Collected Works of Abraham Lincoln. Volume 3.
Lincoln, Abraham, 1809-1865.

Speech at Greenville, Illinois [1]

September 13, 1858

In a most able manner did Mr. Lincoln clear up and refute the charges that he was an Abolitionist, and an Amalgamationist, and in favor of placing negroes upon a social and political equality with the whites. He asserted positively, and proved conclusively by his former acts and speeches that he was not in favor of interfering with slavery in the States where it exists, nor ever had been. That he was not even in favor of abolishing slavery in the District of Columbia, unless a majority of the people of the District should be in favor of it, and remuneration should be made to masters who might be unwilling to give up their slaves without compensation; and even then he would want it done gradually. He also showed clearly, what nobody but the Democrats deny, that slavery is a great moral, social, and political evil, and was so looked upon by all the fathers of the Government---that the institution was considered a foul blot on the Nation, which would at some future day be removed. Mr. Lincoln said he had always believed as the fathers did, that it would in the course of time be entirely removed from our country, until the new policy of nationalizing it had been set on foot. Since that time he had believed it would either become alike lawful in all the States, or that eventually, in God's own good time and way, it would finally disappear. But whether it should ever become extinct or not, he was in favor of living up to all the guarantees of the Constitution. Whatever constitutional rights the slaveholders might have, he was in favor of protecting them.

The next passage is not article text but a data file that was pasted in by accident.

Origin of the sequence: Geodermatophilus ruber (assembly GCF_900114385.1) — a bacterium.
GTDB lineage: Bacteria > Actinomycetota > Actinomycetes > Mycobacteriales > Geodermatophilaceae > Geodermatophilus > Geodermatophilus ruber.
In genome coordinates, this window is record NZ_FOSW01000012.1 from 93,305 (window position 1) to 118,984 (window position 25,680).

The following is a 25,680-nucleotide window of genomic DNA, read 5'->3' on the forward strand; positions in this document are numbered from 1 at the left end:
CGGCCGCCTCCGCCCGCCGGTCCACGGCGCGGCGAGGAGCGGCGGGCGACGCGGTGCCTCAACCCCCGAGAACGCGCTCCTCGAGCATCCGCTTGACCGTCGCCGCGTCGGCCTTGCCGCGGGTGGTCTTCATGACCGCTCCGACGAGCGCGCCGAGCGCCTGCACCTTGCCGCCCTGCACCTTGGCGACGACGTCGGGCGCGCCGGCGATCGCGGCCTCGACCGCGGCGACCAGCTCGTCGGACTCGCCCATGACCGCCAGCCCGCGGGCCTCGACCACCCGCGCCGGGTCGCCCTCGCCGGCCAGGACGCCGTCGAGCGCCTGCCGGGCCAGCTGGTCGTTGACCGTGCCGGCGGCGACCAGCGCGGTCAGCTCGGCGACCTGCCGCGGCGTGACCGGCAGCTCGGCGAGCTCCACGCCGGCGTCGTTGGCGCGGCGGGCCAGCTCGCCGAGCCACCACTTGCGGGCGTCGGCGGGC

On the other hand, he was opposed to the new doctrine that the Constitution carries slavery into all the Territories, and protects it there against the wishes of the people. It had always, until lately, been held that slavery was a creature of positive local legislation, and did not legally exist anywhere, in the absence of such legislation. Yet he admitted that practically it would exist where there was no legislation in regard to it; that it had been so planted where ever it has existed. That it would be taken into new Territories, and there permitted to remain, until legislation would become necessary to protect it, when such legislation would be enacted, and it would thereby become legalized.


[1]   Greenville Advocate, September 16, 1858.